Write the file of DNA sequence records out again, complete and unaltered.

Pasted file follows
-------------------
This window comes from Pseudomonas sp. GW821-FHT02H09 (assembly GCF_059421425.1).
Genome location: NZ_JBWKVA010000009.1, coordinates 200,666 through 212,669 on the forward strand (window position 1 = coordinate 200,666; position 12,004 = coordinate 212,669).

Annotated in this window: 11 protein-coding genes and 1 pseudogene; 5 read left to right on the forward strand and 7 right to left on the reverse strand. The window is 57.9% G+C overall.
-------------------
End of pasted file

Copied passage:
This window comes from Pseudomonas sp. GW821-FHT02H09 (assembly GCF_059421425.1).
Genome location: NZ_JBWKVA010000009.1, coordinates 200,666 through 212,669 on the forward strand (window position 1 = coordinate 200,666; position 12,004 = coordinate 212,669).

Annotated in this window: 11 protein-coding genes and 1 pseudogene; 5 read left to right on the forward strand and 7 right to left on the reverse strand. The window is 57.9% G+C overall.